Resource Selection by Wild and Ranched White-Tailed Deer (Odocoileus virginianus) during the Epizootic Hemorrhagic Disease Virus (EHDV) Transmission Season in Florida

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Animals (Basel). 2021 Jan 16;11(1):E211. doi: 10.3390/ani11010211.

ABSTRACT

Epizootic hemorrhagic disease virus (EHDV) causes serious disease in wild and privately ranched white-tailed deer (Odocoileusvirginianus) in the United States. In Florida, there is high EHDV prevalence, yet no treatments. There are few management strategies for the disease due to limited knowledge of virus-vector-host interactions. We conducted a telemetry study on white-tailed deer to examine resource use by wild and ranched animals in the Florida panhandle during the 2016 transmission risk period. We built generalized linear mixed models (GLMMs) to estimate resource selection and map habitat preferences for wild and ranched deer in the study area to reveal how second-order selection may relate to higher disease prevalence in ranched deer. Wild deer preferred areas closer to tertiary roads and supplementary food sources but farther from permanent water. Ranched deer selected bottomland mixed forest and areas closer to tertiary roads, supplementary food sources, and permanent water. Ranched deer behaviors may increase the likelihood of EHDV vector encounters, as these deer selected preferred habitats of several putative vector species, which may increase vector blood meal success and viral transmission risk. Disparate resource selection behaviors may be a factor in observed differential EHDV exposure risk between ranched and wild white-tailed deer in Florida.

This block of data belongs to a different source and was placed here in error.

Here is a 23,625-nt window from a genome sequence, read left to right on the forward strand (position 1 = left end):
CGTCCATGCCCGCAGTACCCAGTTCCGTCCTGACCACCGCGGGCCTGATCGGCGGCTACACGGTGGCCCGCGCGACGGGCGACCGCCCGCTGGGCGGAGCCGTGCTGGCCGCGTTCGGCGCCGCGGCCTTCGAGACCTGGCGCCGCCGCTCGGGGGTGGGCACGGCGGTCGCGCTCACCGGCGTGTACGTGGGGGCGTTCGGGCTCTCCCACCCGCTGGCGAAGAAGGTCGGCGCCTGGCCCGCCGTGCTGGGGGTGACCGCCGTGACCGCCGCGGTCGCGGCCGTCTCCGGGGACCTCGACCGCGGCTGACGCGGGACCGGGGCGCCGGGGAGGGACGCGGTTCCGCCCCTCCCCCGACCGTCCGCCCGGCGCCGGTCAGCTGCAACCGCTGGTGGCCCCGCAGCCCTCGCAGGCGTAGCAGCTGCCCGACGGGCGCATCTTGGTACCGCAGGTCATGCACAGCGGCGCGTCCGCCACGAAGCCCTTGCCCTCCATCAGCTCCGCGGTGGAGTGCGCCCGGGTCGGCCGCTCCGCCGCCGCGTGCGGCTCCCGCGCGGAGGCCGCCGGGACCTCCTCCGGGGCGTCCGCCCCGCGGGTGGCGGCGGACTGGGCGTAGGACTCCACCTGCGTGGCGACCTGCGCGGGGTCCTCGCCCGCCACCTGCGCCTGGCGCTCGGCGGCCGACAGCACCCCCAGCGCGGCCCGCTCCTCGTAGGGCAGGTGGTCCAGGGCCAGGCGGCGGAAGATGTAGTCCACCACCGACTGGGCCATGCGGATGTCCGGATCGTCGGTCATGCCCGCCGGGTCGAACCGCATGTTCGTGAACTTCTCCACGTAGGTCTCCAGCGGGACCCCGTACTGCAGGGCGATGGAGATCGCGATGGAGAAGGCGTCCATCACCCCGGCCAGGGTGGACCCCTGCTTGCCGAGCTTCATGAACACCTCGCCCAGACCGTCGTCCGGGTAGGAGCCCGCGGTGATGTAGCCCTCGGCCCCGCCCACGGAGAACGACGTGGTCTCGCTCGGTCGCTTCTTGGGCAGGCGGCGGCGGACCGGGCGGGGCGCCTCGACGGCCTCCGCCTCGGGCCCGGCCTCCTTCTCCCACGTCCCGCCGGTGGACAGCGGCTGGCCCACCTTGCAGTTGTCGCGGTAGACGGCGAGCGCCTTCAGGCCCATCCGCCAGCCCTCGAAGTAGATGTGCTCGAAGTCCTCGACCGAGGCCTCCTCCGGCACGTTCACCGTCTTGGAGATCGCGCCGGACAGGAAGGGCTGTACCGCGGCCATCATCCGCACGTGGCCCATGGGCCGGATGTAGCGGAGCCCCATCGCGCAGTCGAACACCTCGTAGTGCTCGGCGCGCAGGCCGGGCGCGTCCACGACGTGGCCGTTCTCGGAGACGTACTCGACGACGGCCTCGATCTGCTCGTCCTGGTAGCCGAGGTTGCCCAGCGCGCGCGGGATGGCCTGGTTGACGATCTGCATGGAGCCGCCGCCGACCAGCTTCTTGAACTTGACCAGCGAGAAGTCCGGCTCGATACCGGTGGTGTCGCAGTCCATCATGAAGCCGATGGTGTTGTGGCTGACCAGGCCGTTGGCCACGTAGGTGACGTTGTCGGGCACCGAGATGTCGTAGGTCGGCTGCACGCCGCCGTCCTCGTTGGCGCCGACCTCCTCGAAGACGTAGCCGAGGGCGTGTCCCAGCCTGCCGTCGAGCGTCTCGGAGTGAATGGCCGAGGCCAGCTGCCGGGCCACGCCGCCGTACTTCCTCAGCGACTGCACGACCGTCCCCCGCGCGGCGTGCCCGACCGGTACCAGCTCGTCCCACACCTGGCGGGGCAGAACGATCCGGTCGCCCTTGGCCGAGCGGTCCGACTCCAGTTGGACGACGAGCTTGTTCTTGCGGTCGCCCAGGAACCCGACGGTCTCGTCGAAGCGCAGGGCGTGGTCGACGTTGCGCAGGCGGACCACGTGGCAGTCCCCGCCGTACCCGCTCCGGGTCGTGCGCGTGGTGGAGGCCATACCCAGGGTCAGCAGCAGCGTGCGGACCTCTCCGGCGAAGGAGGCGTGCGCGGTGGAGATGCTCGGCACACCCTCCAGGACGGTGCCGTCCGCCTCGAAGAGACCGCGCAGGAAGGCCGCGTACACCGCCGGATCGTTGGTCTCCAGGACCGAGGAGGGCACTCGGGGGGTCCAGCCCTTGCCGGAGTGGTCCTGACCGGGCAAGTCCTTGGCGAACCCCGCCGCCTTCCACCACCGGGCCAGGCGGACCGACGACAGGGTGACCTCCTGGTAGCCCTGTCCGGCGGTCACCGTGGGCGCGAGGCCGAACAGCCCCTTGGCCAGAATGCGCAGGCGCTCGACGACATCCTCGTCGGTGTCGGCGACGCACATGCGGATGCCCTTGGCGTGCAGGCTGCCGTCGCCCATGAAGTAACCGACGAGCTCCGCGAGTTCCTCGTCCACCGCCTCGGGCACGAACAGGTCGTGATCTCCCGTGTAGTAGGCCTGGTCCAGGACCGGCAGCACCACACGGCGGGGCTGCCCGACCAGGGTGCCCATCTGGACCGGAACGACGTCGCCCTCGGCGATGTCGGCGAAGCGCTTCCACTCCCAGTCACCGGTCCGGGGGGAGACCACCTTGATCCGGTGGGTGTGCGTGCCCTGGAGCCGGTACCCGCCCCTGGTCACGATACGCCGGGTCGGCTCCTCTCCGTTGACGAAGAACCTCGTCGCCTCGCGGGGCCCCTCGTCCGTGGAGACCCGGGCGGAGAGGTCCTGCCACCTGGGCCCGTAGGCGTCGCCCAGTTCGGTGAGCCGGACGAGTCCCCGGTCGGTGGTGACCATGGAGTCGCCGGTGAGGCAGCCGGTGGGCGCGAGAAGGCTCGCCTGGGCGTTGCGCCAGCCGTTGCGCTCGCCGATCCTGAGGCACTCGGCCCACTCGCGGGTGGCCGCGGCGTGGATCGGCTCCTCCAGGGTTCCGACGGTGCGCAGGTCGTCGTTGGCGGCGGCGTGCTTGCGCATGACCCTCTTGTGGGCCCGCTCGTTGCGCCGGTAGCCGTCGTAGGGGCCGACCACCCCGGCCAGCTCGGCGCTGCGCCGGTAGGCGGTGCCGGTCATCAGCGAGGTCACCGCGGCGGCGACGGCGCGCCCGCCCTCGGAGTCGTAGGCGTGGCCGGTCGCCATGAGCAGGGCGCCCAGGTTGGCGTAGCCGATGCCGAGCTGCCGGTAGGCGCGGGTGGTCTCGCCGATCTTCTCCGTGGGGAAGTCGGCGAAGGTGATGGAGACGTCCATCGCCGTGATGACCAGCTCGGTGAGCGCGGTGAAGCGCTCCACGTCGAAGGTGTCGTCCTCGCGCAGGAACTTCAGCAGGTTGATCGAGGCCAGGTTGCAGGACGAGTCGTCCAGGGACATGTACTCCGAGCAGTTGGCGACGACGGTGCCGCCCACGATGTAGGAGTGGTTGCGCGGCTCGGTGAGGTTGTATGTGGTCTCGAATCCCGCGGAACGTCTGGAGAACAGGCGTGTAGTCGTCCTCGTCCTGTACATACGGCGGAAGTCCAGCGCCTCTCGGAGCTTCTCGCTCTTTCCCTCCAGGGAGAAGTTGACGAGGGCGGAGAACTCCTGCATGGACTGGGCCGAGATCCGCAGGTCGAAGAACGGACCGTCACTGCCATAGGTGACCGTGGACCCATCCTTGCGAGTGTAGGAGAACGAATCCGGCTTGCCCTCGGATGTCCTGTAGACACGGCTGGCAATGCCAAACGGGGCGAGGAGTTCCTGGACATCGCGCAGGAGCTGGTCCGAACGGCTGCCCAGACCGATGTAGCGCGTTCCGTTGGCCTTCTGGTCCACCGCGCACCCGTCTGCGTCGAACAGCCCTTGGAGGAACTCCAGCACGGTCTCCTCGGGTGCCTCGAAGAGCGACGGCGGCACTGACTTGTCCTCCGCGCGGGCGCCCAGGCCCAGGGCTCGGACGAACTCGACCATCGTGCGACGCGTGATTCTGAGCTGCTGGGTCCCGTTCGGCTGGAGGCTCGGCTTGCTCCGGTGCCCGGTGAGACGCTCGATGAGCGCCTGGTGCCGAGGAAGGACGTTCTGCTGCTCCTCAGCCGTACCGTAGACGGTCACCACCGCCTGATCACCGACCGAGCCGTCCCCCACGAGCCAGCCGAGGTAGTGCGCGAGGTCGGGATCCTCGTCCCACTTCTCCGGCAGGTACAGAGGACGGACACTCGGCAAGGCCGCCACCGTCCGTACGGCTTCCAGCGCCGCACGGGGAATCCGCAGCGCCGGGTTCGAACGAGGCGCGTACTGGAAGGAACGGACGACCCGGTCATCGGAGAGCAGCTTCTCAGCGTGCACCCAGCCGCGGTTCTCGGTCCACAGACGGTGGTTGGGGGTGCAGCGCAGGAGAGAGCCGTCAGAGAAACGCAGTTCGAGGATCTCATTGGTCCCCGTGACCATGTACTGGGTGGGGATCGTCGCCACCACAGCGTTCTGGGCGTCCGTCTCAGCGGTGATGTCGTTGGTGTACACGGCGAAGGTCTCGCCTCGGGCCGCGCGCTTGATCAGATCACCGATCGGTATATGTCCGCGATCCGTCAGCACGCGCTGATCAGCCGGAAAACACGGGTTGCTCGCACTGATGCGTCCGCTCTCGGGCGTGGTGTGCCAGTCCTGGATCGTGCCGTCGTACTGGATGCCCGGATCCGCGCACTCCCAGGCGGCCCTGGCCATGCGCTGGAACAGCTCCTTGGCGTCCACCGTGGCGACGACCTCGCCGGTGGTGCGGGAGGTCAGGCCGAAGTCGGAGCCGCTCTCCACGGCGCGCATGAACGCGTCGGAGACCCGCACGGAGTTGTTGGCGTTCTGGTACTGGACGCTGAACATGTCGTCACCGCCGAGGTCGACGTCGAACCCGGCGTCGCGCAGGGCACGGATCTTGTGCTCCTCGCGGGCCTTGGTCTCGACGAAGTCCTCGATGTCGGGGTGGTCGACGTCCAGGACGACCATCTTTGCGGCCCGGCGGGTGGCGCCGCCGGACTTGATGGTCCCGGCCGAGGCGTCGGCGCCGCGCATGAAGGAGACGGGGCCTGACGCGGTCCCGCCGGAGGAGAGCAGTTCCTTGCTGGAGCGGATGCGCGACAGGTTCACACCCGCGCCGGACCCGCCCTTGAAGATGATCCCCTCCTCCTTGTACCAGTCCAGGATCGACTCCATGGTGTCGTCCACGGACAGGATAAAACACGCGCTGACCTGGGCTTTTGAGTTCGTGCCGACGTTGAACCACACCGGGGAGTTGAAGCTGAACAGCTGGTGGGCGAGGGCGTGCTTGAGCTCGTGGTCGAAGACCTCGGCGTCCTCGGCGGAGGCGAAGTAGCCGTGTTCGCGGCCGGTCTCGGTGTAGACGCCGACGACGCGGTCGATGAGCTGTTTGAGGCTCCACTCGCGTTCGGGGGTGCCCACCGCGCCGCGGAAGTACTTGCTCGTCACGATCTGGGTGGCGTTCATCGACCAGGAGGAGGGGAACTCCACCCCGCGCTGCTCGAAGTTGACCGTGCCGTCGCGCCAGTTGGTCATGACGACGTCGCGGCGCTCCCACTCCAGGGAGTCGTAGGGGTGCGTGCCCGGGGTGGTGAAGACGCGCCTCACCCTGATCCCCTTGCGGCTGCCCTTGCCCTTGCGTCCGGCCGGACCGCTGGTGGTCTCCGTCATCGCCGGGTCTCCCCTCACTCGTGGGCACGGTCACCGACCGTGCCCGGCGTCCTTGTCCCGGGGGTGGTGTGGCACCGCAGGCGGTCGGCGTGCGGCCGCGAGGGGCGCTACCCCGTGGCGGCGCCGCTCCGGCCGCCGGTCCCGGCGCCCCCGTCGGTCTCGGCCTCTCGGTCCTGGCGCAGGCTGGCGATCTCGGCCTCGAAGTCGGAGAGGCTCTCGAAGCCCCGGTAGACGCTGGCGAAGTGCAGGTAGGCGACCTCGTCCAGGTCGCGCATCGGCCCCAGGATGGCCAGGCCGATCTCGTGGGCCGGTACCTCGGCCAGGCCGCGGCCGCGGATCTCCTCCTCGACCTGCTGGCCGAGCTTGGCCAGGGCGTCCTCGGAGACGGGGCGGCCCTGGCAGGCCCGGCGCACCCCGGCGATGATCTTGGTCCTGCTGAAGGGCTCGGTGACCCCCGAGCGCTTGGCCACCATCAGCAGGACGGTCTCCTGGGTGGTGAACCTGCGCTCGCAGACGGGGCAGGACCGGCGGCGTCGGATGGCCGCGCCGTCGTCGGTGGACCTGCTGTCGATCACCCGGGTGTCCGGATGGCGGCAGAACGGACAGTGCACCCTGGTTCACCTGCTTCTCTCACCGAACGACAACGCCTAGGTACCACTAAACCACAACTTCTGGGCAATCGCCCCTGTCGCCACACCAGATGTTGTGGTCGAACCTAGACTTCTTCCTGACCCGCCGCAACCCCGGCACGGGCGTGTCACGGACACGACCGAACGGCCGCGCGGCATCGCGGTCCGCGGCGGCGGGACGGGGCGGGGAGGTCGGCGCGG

PMID:33467117 | DOI:10.3390/ani11010211